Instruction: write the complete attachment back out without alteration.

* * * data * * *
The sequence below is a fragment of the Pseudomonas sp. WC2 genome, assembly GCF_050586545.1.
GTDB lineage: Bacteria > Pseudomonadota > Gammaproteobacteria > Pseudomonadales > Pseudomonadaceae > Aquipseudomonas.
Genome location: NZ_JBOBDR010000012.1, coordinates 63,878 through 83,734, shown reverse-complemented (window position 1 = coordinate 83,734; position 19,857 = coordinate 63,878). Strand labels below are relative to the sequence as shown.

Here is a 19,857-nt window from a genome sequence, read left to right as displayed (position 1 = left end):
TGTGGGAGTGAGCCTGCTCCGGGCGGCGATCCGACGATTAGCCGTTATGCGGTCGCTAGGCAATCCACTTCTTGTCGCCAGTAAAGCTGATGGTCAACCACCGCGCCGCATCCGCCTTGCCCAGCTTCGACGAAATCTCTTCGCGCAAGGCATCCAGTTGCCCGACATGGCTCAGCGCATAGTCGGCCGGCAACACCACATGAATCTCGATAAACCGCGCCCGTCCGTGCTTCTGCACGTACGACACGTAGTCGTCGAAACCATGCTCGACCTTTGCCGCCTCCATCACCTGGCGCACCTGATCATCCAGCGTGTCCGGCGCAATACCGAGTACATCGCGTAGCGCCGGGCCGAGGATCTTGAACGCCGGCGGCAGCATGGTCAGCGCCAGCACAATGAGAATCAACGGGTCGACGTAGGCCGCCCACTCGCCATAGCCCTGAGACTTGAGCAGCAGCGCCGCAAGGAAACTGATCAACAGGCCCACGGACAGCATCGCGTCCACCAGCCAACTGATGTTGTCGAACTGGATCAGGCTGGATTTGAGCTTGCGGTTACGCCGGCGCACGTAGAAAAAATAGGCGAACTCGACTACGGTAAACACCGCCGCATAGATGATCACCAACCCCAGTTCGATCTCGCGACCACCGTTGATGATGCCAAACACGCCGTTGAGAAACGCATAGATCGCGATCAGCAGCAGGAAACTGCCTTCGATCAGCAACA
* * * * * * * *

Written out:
The sequence below is a fragment of the Pseudomonas sp. WC2 genome, assembly GCF_050586545.1.
GTDB lineage: Bacteria > Pseudomonadota > Gammaproteobacteria > Pseudomonadales > Pseudomonadaceae > Aquipseudomonas.
Genome location: NZ_JBOBDR010000012.1, coordinates 63,878 through 83,734, shown reverse-complemented (window position 1 = coordinate 83,734; position 19,857 = coordinate 63,878). Strand labels below are relative to the sequence as shown.

Here is a 19,857-nt window from a genome sequence, read left to right as displayed (position 1 = left end):
TGTGGGAGTGAGCCTGCTCCGGGCGGCGATCCGACGATTAGCCGTTATGCGGTCGCTAGGCAATCCACTTCTTGTCGCCAGTAAAGCTGATGGTCAACCACCGCGCCGCATCCGCCTTGCCCAGCTTCGACGAAATCTCTTCGCGCAAGGCATCCAGTTGCCCGACATGGCTCAGCGCATAGTCGGCCGGCAACACCACATGAATCTCGATAAACCGCGCCCGTCCGTGCTTCTGCACGTACGACACGTAGTCGTCGAAACCATGCTCGACCTTTGCCGCCTCCATCACCTGGCGCACCTGATCATCCAGCGTGTCCGGCGCAATACCGAGTACATCGCGTAGCGCCGGGCCGAGGATCTTGAACGCCGGCGGCAGCATGGTCAGCGCCAGCACAATGAGAATCAACGGGTCGACGTAGGCCGCCCACTCGCCATAGCCCTGAGACTTGAGCAGCAGCGCCGCAAGGAAACTGATCAACAGGCCCACGGACAGCATCGCGTCCACCAGCCAACTGATGTTGTCGAACTGGATCAGGCTGGATTTGAGCTTGCGGTTACGCCGGCGCACGTAGAAAAAATAGGCGAACTCGACTACGGTAAACACCGCCGCATAGATGATCACCAACCCCAGTTCGATCTCGCGACCACCGTTGATGATGCCAAACACGCCGTTGAGAAACGCATAGATCGCGATCAGCAGCAGGAAACTGCCTTCGATCAGCAACA